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Kristin Bedford photographs, 1930s-2018 10 Linear Feet — 15 boxes — 172 photographic prints; approximately 75 related items

Kristin Bedford is a photographer based in Los Angeles. The 172 color photographs taken by Bedford from 2012 to 2018, derive from three projects: "Be Still: A Storefront Church in Durham," which consists of images of African American worshippers and their pastor in Durham, North Carolina; "The Perfect Picture," images from the multi-racial Peace Mission Movement religious community, founded by Father and Mother Divine in the 1930s, and the community's estate, Woodmont, near Philadelphia, Pennsylvania; and Bedford's latest work, "Cruise Night," a photographic essay on the lowrider community in Los Angeles, California. The "Perfect Picture" prints are accompanied by a variety of related materials (1930s-1990s), including movement publications and print ephemera, historical photographs, a CD of sermons, memorabilia, and other items; materials in this project speak to race relations in the 20th century, the civil rights movement, and African American religious culture. All three projects include a set of large color inkjet exhibit prints as well as a duplicate set of smaller handling prints, and an essay written by the photographer for each project. Acquired as part of the Archive of Documentary Arts at Duke University.

The photographic work in the Kristin Bedford collection derives from three projects undertaken by Bedford from 2012 to 2018. The images explore three very different communities in the United States: two religious communities and their expressions of beliefs and faith, one in North Carolina and one in Pennsylvania, and the culture and identity of Mexican American lowriders in Los Angeles.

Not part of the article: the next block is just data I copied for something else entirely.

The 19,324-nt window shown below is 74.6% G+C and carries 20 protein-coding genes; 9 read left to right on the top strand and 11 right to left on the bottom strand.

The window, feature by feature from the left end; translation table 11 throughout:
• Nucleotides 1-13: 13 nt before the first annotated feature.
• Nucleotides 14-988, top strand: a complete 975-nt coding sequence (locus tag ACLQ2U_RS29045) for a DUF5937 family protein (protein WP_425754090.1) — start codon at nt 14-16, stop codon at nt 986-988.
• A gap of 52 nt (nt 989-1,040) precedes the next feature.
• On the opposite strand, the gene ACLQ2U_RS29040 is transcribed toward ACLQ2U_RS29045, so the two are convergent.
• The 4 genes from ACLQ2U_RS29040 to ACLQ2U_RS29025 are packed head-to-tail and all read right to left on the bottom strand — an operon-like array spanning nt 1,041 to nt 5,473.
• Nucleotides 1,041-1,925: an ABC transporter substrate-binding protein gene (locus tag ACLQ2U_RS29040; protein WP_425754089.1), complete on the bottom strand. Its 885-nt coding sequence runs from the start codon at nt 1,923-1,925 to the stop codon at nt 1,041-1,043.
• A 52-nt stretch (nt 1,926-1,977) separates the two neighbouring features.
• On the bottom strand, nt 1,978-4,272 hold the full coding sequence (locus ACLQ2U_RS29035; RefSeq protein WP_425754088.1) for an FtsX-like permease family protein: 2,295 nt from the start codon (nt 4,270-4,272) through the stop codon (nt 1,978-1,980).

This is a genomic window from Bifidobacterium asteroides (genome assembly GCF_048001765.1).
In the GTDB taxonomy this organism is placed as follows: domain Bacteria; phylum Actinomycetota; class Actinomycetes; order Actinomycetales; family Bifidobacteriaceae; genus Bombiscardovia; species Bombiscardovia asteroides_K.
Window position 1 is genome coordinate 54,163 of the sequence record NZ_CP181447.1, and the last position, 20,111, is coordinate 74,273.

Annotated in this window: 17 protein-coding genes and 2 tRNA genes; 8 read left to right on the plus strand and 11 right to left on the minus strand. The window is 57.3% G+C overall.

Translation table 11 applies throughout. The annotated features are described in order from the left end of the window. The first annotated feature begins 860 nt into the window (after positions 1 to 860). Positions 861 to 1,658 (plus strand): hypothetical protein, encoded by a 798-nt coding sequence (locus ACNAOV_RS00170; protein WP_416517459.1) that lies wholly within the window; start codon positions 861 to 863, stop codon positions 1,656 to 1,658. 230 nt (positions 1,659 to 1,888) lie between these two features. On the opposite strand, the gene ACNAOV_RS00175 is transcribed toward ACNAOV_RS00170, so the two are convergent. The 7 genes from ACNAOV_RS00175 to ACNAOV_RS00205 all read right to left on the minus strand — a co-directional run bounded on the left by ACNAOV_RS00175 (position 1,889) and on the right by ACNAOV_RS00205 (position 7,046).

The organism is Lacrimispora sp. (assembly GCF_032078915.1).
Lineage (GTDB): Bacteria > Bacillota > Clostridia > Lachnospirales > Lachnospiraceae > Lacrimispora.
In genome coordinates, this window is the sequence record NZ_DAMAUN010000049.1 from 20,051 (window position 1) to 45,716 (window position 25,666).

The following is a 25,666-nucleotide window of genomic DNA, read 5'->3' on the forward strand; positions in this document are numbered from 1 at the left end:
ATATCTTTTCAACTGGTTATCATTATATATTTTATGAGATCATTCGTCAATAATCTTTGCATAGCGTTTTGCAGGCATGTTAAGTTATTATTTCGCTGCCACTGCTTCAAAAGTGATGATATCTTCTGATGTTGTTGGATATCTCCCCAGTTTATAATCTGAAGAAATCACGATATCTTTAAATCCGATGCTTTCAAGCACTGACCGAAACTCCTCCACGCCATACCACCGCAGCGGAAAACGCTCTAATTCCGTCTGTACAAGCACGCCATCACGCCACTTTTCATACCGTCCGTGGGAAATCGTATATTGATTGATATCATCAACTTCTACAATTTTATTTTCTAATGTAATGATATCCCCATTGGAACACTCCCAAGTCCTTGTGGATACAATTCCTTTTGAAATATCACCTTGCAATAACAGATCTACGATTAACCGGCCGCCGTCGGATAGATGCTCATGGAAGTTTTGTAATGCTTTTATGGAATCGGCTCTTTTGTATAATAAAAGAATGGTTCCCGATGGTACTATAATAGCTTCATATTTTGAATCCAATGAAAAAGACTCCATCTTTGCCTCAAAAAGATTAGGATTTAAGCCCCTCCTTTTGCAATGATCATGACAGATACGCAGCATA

The project titled "Be Still: A Storefront Church in Durham" offers portraits of an African American community of worshippers of the Apostolic Deliverance Rebirth Outreach Ministries, in Durham, North Carolina. Images show the congregation as well as their church building.

"The Perfect Picture" project documents the daily lives of the remaining members of the International Peace Mission Movement, a multi-racial religious community founded by Father Divine in New York State in the 1930s, and was photographed at the community's estate, "Woodmont," near Philadelphia, Pennsylvania. The project title, "Perfect Picture," refers to Father Divine's use of photography as an analogy for creating a perfect life of faith and unity. The color inkjet photographs are accompanied by a variety of related materials (1930s-1990s): publications, photographs, some correspondence, a CD of sermons, memorabilia, and other items. The "Perfect Picture" project offers insights into race relations in the United States; African American religion; religious life in New York State and Pennsylvania; the 20th century civil rights movement; and the utopian philosophies of U.S. religious communities in the 20th century.

The "Cruise Nights" project, undertaken by Bedford in 2014, gives insights into the lowrider community of Los Angeles. The photographs are intense color close-ups of customized car exteriors and interiors, their drivers and passengers, and the lowriders cruising down expansive Los Angeles boulevards; the images emphasize not only the lowriders and their cars, but also the interplay of self-expression, gender, and photography.

All three projects include a set of large color inkjet exhibit prints as well as a duplicate set of smaller 11x17 or 13x19 inch handling prints for research use. A short essay for each project written by the photographer is included in each box of handling prints.

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Master of Fine Arts in Experimental and Documentary Arts collection, 2012-2019 22.5 Linear Feet — 5 upright boxes; 1 record carton; 25 flat boxes; 2 shoeboxes; 2 oversize folders — 784.5 Gigabytes — Electronic files